The Healing Wonders of Forest Bathing

The Healing Wonders of Forest Bathing

There is something glorious about wandering deep into the forest; like magic, it transports you from the stress of daily life into a strange, pleasant calm. Towering woods welcome you into their solemn space. The atmosphere changes. You’re breathing new, clean air; freshly dabbed with the fragrant musk of the earth. You notice the little things; the quaint mushroom formation by the roots, the leaves that fell on the ground, the sound of birds fluttering from above. The rays of the sun slowly peek from the high-topped canopies. It’s refreshing, heartwarming and whimsical; like you have been cleansed anew, and you walk out of the forest rejuvenated from the inside out, and you’re surprised why.

This is Forest Bathing. No soap, no water, no bath oils or shampoo required. A trip to the forest cleanses you emotionally and – surprisingly – physically, simply by immersing in the woodlands’ atmosphere.

In Japan, they call this shinrin-yoku, the habit of taking short, leisurely trips to the forest and reap a plethora of health benefits. The origins of this practice can be traced back in the 1980s, where the term was first coined by the Japanese Ministry of Agriculture, Forestry and Fisheries, who promoted this routine for healthier working adults. Nearby countries followed suit; the Chinese called it senlinyu and the Koreans, sanlimyok.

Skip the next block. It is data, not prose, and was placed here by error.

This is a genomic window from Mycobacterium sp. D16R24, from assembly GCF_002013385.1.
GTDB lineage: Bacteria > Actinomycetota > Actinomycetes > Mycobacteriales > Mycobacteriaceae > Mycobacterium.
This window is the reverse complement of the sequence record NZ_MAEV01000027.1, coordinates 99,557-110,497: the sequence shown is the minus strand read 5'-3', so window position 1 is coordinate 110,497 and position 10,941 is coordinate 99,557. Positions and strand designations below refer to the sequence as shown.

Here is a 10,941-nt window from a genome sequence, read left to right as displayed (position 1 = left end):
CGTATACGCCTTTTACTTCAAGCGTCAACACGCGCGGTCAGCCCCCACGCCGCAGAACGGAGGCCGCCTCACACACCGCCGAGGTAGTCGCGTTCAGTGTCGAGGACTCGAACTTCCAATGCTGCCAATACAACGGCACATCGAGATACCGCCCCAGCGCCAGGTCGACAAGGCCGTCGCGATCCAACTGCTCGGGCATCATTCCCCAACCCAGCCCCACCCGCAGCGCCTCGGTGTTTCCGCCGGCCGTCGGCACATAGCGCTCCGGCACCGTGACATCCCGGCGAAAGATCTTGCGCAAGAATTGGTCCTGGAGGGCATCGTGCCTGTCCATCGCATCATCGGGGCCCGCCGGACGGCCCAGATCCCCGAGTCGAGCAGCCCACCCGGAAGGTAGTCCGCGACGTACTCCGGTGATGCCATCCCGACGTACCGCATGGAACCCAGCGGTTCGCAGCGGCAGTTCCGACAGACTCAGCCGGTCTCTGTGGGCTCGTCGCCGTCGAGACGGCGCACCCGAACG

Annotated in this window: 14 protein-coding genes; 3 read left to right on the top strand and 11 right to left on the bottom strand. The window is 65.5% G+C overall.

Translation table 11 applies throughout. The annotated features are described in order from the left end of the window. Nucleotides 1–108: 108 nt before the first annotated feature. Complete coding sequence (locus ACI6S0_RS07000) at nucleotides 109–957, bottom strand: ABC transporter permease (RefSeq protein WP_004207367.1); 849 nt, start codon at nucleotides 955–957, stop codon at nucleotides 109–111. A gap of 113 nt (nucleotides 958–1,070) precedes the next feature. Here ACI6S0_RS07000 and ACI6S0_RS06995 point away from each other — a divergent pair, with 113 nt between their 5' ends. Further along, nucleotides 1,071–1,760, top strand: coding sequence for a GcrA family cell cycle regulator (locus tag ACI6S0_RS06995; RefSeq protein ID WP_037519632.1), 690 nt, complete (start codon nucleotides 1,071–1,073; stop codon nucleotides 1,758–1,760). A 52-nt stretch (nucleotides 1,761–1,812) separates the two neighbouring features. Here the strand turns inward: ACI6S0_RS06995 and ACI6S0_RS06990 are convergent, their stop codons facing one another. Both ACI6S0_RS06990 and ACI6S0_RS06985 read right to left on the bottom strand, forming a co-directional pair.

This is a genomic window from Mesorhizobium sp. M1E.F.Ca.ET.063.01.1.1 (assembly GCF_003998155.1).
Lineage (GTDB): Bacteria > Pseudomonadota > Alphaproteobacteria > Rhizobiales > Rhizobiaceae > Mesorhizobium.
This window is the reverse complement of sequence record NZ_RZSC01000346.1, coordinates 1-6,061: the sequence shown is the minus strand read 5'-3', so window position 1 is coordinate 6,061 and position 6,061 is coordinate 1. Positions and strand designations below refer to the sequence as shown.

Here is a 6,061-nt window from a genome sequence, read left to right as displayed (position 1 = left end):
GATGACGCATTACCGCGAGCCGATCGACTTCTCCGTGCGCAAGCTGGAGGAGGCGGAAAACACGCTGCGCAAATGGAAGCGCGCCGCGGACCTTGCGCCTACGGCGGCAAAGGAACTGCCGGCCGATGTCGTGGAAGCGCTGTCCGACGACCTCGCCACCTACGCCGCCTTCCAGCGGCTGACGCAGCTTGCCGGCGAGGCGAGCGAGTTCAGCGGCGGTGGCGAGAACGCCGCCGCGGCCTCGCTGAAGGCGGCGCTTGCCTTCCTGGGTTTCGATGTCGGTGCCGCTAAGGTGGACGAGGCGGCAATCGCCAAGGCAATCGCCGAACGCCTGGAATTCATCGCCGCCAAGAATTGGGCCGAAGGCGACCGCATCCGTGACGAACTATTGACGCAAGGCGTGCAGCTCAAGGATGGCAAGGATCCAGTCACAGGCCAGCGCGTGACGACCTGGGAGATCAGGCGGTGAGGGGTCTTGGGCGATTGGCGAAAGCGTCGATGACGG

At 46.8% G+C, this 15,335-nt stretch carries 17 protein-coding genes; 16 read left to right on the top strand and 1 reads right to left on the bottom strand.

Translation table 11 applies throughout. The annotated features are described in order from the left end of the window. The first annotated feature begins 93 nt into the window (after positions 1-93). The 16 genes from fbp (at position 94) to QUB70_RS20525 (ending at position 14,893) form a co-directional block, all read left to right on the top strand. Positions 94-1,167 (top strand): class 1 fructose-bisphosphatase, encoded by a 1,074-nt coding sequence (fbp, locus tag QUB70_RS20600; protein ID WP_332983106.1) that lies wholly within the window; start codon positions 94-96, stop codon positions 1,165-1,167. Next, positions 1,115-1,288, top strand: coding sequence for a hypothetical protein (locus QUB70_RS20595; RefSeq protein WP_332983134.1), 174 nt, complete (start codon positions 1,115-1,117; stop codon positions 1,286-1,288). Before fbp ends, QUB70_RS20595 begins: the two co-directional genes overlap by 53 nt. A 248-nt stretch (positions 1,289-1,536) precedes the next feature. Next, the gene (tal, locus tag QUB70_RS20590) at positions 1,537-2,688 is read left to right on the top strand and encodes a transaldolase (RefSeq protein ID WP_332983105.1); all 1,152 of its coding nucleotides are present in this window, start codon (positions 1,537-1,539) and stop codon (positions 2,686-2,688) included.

The healing power of forest bathing is more than the change of atmosphere; scientifically, it could be credited to the inhaling of phytoncides – wood essential oils which are classified as volatile organic substances. A common example is limonene, a chemical compound present in citrus fruits, beneficial for clearing skin, boosting the immune system and relieving anxiety. Another is cedrol, a compound that occurs in cedar extract, which helps decrease diastolic pressure and aid in respiratory functions. Published in 2006, a study called “Immunopharmacol Immunotoxicol” was made to prove that wood essential oils can induce human natural killer (NK) cell activity. These NK cells seek out and destroy cancer-causing elements in the body; selectively targeting viral infections without destroying the entire cell.

In this study, a field test involving healthy male workers in a 3-day stay in the forest revealed a significant increase in their NK rate. Consequently, the effect of the forest environment on the NK activity lasted more than 7 days after the trip. An identical study was done in female subjects which yielded the same result.

Stimulation of the senses within an environmental setting also induces a positive physiological response. Yuko Tsunetusgu, Yoshifumi Miyazaki, and Bum-Jin Park authored a 2004 study called “Therapeutic Effects of Forests,” focusing on how natural environments affected one’s sense of sight, smell, sound and touch. Subjects were immersed in visual, auditory, olfactory and tactile experiments; all of which were made to measure heart rate, blood pressure, and other biomarkers.